Researchers discover new side effects of non-steroidal anti-inflammatory drugs.
According to a study presented at ESC Congress 2022, short-term use of non-steroidal anti-inflammatory drugs (NSAIDs) is linked to a first-time hospitalization for heart failure in individuals with type 2 diabetes.
NSAIDs are the most common form of anti-inflammatory medication. The most popular NSAIDs include aspirin, ibuprofen (often known as Advil), and naproxen (known by the brand name Aleve and Naprosyn). However, despite their widespread use, these drugs can have side effects.
“In our study, approximately one in six patients with type 2 diabetes claimed at least one NSAID prescription within one year,” said first author Dr. Anders Holt of Copenhagen University Hospital, Denmark. ”In general, we always recommend that patients consult their doctor before starting a new medication, and with results from this study, we hope to help doctors mitigate risk if prescribing NSAIDs.
In the general population, NSAID usage has been linked to an increased risk of heart failure, however, data are lacking for patients with type 2 diabetes. NSAIDs may be significantly more harmful in people with type 2 diabetes since they are more likely to experience heart failure than those without the condition.
This research looked at the relationship between short-term NSAID usage and the incidence of first-time heart failure hospitalization in a nationwide cohort of type 2 diabetes patients. The researchers analyzed Danish registries to identify people with type 2 diabetes diagnosed between 1998 and 2021. Patients with heart failure or a rheumatological condition that necessitated long-term NSAID treatment were not eligible.
Prior to the first heart failure hospitalization, information on prescriptions for oral NSAIDs (celecoxib, diclofenac, ibuprofen, and naproxen) was gathered. The links between short-term NSAID usage and the likelihood of first-time heart failure hospitalization were analyzed using a case-crossover approach in which each patient served as his or her own control.
The study included 331,189 patients with type 2 diabetes. The average age was 62 years and 44% were women. During the first year after inclusion in the study, 16% of patients claimed at least one NSAID prescription while 3% claimed at least three prescriptions. Ibuprofen was used by 12.2% of patients, diclofenac by 3.3%, naproxen by 0.9%, and celecoxib by 0.4%. During a median follow-up of 5.85 years, 23,308 patients were hospitalized with heart failure for the first time.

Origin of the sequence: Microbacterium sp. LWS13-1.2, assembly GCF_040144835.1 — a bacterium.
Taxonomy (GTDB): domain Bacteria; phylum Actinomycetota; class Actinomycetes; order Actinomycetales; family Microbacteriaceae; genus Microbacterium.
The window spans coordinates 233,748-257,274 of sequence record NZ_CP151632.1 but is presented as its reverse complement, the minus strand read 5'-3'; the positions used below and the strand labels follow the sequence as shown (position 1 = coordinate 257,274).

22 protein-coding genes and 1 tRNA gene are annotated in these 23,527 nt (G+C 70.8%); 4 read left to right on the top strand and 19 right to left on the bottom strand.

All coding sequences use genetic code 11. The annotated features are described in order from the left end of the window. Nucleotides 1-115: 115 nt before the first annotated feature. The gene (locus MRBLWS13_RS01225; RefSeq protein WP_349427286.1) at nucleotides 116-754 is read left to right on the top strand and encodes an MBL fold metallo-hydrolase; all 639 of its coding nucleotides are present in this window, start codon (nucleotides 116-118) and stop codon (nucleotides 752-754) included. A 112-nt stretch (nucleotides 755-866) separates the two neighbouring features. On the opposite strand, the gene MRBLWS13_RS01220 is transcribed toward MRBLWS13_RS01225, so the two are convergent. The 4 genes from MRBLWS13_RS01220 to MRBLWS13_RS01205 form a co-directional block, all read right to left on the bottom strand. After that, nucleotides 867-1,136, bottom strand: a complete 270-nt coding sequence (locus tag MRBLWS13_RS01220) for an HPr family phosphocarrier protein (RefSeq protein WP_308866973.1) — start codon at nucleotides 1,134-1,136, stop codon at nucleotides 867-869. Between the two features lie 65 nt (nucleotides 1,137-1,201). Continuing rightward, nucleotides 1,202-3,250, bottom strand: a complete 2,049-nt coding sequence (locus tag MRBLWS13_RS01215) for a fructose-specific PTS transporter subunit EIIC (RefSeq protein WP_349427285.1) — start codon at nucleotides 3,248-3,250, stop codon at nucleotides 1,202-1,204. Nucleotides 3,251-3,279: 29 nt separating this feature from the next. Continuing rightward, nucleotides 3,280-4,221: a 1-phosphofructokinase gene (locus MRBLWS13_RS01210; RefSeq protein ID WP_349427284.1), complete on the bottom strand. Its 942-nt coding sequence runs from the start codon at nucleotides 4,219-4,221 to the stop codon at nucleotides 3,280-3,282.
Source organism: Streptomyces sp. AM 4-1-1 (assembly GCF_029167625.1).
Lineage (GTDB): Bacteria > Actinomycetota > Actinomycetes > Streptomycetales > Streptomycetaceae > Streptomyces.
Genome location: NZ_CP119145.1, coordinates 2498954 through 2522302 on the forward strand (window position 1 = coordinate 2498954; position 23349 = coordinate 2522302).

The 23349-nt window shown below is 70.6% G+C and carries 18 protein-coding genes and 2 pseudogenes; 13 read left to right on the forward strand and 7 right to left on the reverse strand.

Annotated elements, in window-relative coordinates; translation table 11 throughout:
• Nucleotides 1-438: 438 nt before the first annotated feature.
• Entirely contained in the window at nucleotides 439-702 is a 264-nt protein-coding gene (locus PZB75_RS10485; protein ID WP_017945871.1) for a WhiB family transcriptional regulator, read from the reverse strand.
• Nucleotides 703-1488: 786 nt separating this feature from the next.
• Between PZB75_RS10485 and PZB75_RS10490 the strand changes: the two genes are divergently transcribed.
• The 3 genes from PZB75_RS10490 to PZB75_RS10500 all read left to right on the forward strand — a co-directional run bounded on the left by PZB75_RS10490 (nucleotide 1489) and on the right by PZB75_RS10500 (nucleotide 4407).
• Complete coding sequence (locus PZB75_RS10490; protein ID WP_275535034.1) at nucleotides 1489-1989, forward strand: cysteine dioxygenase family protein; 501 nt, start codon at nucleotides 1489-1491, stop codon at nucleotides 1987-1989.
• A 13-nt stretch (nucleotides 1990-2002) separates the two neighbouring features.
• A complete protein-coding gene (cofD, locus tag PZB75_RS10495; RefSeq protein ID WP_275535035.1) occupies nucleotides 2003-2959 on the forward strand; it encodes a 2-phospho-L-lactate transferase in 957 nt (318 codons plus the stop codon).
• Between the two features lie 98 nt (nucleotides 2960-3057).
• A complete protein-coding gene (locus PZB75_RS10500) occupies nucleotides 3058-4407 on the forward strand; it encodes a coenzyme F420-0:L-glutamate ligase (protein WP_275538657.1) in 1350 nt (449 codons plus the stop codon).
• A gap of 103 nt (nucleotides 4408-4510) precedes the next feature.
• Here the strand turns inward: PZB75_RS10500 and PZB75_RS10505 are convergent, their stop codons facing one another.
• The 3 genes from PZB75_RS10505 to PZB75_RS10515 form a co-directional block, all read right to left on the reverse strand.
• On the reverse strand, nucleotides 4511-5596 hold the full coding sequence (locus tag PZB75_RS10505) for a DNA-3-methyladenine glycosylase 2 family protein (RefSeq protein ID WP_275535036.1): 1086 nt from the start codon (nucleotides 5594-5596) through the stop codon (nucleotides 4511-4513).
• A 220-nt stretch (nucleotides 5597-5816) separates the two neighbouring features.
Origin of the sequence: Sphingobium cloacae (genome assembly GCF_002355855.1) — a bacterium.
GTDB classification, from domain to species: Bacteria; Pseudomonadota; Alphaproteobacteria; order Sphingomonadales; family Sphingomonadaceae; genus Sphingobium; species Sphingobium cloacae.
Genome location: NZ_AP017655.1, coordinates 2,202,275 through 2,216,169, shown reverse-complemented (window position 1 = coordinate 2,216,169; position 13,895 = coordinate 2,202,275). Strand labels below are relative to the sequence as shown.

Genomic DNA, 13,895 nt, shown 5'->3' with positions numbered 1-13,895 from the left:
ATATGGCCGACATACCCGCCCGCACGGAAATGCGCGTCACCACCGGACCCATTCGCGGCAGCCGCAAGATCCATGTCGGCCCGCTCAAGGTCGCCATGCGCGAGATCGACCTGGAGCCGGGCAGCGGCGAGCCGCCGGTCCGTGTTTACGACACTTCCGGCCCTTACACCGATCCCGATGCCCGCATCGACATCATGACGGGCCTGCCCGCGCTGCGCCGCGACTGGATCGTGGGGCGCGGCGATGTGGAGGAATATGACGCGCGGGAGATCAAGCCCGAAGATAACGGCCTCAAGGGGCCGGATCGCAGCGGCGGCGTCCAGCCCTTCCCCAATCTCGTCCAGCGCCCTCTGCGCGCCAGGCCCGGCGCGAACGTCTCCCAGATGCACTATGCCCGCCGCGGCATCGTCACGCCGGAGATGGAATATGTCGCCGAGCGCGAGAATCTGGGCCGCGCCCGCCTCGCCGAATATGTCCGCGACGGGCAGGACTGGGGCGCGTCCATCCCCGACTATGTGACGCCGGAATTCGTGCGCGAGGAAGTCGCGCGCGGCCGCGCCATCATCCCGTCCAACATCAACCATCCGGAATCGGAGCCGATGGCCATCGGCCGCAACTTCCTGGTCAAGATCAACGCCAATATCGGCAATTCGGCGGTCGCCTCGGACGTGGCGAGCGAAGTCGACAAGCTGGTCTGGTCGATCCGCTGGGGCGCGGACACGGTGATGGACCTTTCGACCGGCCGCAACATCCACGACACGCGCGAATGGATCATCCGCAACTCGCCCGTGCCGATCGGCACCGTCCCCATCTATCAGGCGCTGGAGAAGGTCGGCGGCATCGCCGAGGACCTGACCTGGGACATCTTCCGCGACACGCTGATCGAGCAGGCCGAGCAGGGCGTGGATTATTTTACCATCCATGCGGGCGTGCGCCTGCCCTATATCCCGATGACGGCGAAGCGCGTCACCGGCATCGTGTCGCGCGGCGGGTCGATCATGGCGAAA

NSAID use was associated with an elevated risk of first-time heart failure hospitalization, with an odds ratio (OR) of 1.43 (95% confidence interval [CI] 1.27–1.63). When individual NSAIDs were analyzed separately, the risk of heart failure hospitalization was increased following the use of diclofenac or ibuprofen, with corresponding ORs of 1.48 (95% CI 1.10–2.00) and 1.46 (95% CI 1.26–1.69), respectively. Celecoxib and naproxen were not associated with an increased risk, potentially due to the small proportion of claimed prescriptions.
The researchers also analyzed the risk of heart failure with NSAID use in subgroups of patients. No association was found in patients with normal glycated hemoglobin (HbA1c) levels (below 48 mmol/mol), which indicates well-controlled diabetes. Strong associations were found in patients above 65 years of age, while no association was found in those below 65 years of age. The strongest association was found in very infrequent or new users of NSAIDs.
Dr. Holt noted that data on over-the-counter use of NSAIDs were not included in the study. But he said: “This was a limitation but likely had no impact on the results since a previous report found that over-the-counter NSAIDs comprise a small proportion of total use.”
He concluded: “This was an observational study and we cannot conclude that NSAIDs cause heart failure in patients with type 2 diabetes. However, the results suggest that a potential increased risk of heart failure should be taken into account when considering the use of these medications. On the contrary, the data indicate that it may be safe to prescribe short-term NSAIDs for patients below 65 years of age and those with well-controlled diabetes.”
Meeting: ESC Congress 2022
Funders: Ib Mogens Kristiansens Almene Fond, Helsefonden, Snedkermester Sophus Jacobsen og hustru Astrid Jacobsen Fond, Marie og M.B. Richters Fond, Dagmar Marshalls Fond, and the Danish Heart Foundation. None of the funderss has had any influence on the conduction of this study.
All authors declare no support from any organization for the submitted work; no financial relationships with any organizations that might have an interest in the submitted work in the previous three years, and no other relationships or activities that could appear to have influenced the submitted work.